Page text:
What’s in a name? A dog by any other name would smell as smelly.
I have “inherited” an 8-year-old Jack Russell terrier named Jax. How did this happen you ask? How did the worst puppy-mother ever wind up with another dog in her life?
Well for starters, he’s not a puppy. He’s eight, which in dog years is 56. So, he’s older than me, which I like. Secondly, despite all the stories of how crazy Jack Russells are, he is the most chill dog I have ever seen. Third, three cute, little girls live next door and be-bopped over to my house to ask me if I would like to have the “coolest dog ever”. How could I resist? Miraculously, Jim, my neatfreak husband, said okay. Maybe he wanted another guy around.
One thing I like about Jax (in that weird way that only another woman would understand) is that he is short and chubby– like me. I decided that I would use my new four-legged buddy as my walking buddy and have nick-named him “Slim” and me “Trim”, in order to inspire us on our walks around the hood.
I like to walk after 8 pm when the streets have a deserted quality. The atmosphere reminds me of a story I teach called “The Pedestrian” by Ray Bradbury. In the story a man is arrested by a robot for walking at night. Apparently, that was considered “suspicious behavior” in this futuristic world where everyone stayed inside and only watched television. And, he is promptly carted off to the mental ward by the robot cop. Here is the opening paragraph:
“To enter out into that silence that was the city at eight o’clock of a misty evening in November, to put your feet upon that buckling concrete walk, to step over grassy seams and make your way, hands in pockets, through the silences, that was what Mr Leonard Mead most dearly loved to do. He would stand upon the corner of an intersection and peer down long moonlit avenues of sidewalk in four directions, deciding which way to go, but it really made no difference; he was alone in this world of 2053 A.D., or as good as alone, and with a final decision made, a path selected, he would stride off, sending patterns of frosty air before him like the smoke of a cigar.”
As I walk along, Jax smells the concrete furiously and lifts his leg on every mailbox and trashcan he can find. I carry one of the plastic garden shovels I bought for my nieces and a plastic bag as my poor man’s pooper-scooper, secretly hoping Jax won’t have to go at all. Carrying warm poop in a plastic bag is not, after all, the most coveted aspect of dog-ownership.
I think about his name and how I would like to add my own flair to it. For me, naming something makes it your own. We inherited our cat,pre-named Snowball, but I promptly changed her name to Pryncess Snobawl Aurora Lewis with intentional hip-hop/punny misspellings. Originally, I was thinking Master Jax Edsy Lewis for Jax.
Jim said he should be a prince if Snobawl is a princess, but I told him I liked the assonance of the short “a” sound in Master and Jax, to which he rolled his eyes. (Well, he was the one who married an English teacher). The “Edsy” part was a nickname my Grampy’s great Aunt Joyce had for him. My grandfather, Edwin Wesley Canfield, was a chill man indeed. He was chill before chill was cool. But then, Jim reminded me that, in order for Jax’s name to have the same syllable count as Snobawl’s, he needed one more syllable. Sooooo…
(and yes, this is pretty much what people do when they don’t have kids…)
We (or to be more precise, I) decided on Master Jax Strongheart Leroy Lewis. You already get the reasoning behind the first two nomers. Strongheart was the name of an old, old, very old, stuffed animal my aforementioned grandfather gave to me when I was a child. It had been his and was a toy dog that had been the face of a then-popular dogfood called “Strongheart”. My grandfather’s father owned a general store in Sparta, Indiana back in the Thirties and my guess is that maybe he received this as a promo, if they did such things like that during the Great Depression. At any rate, Strongheart, was stuffed with straw and had obviously had spots once upon a time because there were stained parts of fabric peeking through his shorn blonde hair. He was rough to the touch and smelled vaguely of mothballs and other old things. I slept with him so frequently that he got even more dilapidated requiring my grandmother to touch him up with brown felt patches.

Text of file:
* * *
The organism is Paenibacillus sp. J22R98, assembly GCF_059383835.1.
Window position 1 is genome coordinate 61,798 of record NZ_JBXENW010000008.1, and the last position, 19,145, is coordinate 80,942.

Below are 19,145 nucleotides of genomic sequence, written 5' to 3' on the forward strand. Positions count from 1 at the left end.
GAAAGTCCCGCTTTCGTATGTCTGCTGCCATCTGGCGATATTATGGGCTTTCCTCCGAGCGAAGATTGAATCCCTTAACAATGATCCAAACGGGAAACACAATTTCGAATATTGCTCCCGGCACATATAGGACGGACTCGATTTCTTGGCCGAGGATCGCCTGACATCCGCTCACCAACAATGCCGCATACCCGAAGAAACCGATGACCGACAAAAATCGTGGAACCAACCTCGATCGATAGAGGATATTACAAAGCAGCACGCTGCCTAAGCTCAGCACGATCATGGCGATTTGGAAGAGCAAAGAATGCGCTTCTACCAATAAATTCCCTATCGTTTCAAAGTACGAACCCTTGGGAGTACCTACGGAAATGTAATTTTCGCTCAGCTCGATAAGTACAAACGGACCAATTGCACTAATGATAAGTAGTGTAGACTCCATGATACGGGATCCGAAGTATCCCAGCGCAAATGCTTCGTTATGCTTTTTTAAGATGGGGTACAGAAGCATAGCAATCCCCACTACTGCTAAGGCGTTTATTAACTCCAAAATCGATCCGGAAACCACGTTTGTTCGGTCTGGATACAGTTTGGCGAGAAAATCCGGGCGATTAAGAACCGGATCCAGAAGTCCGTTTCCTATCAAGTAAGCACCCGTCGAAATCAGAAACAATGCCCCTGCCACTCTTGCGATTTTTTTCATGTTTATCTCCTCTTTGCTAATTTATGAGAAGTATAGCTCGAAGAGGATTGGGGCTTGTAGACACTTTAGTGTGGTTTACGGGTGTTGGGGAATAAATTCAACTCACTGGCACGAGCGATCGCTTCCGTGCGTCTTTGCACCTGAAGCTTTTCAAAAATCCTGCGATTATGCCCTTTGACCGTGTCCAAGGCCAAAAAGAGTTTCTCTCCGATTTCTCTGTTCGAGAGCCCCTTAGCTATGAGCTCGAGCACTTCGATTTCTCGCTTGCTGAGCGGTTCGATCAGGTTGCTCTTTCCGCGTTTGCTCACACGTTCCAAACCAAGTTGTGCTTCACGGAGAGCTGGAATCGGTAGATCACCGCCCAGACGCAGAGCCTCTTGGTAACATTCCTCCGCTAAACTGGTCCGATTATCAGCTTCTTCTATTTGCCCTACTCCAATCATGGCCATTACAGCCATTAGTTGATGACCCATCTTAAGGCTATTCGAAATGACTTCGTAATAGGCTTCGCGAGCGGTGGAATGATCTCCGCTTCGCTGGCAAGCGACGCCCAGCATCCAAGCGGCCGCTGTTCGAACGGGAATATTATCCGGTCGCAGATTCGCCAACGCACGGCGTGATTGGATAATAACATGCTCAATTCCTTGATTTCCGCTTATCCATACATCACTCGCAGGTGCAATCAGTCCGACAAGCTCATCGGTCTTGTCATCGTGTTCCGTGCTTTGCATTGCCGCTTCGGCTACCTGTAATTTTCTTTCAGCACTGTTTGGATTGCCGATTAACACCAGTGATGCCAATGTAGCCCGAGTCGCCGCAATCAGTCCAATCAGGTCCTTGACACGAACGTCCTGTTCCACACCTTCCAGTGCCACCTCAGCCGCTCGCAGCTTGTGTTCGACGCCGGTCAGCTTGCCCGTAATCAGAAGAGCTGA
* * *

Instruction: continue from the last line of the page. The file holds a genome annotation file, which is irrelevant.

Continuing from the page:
Here is a wikipedia link to the origins of Strongheart, who was apparently a German Shepherd.
…who apparently has his own star in Hollywood.
And walking along with Jax one night, I noticed the same spots, some black freckles here and there, and in one of my weird walking meditative trances, I thought of course: Strongheart.
The Leroy bit pays homage to the first dog I ever adopted on my own and who I sadly had to give to my Dad and his wife, Becci because I was not a good mommy. I was a bad, bad mommy. I stayed out late at night and traveled on the weekends and, well…
I was a bad, bad, mommy.
Leroy was the best though and he had a great life at the lake with Dad and Becci and my littlest brother, Matt. I still feel badly about Leroy and always think of how my dog-crazy friend Kim (she actually makes voices for her dogs) would sing Michelle Shocked’s “Anchored down in Anchorage” whenever she saw us:
Leroy says send a letter/ Leroy says hello/ Leroy says keep on rockin’, girl
Click on this link to here this awesome song!
(Incidentally (or not?) Kim’s grandma, Mattie May Reed, worked for RCA in Indianapolis. See picture at top.)
And the older I get the more these random nostalgic fragments invade my thinking and affect my decision making, which could be dangerous?
A sign of oncoming lunacy?
A bit of midlife suburuban genius?
All of the above.
And so, I am pleased to introduce to you Master Jax Strongheart Leroy Lewis. No punniness. No hip-hop spellings. Because he’s old fashioned like that.
And so are my thoughts,
when walking the hood after dark
in company with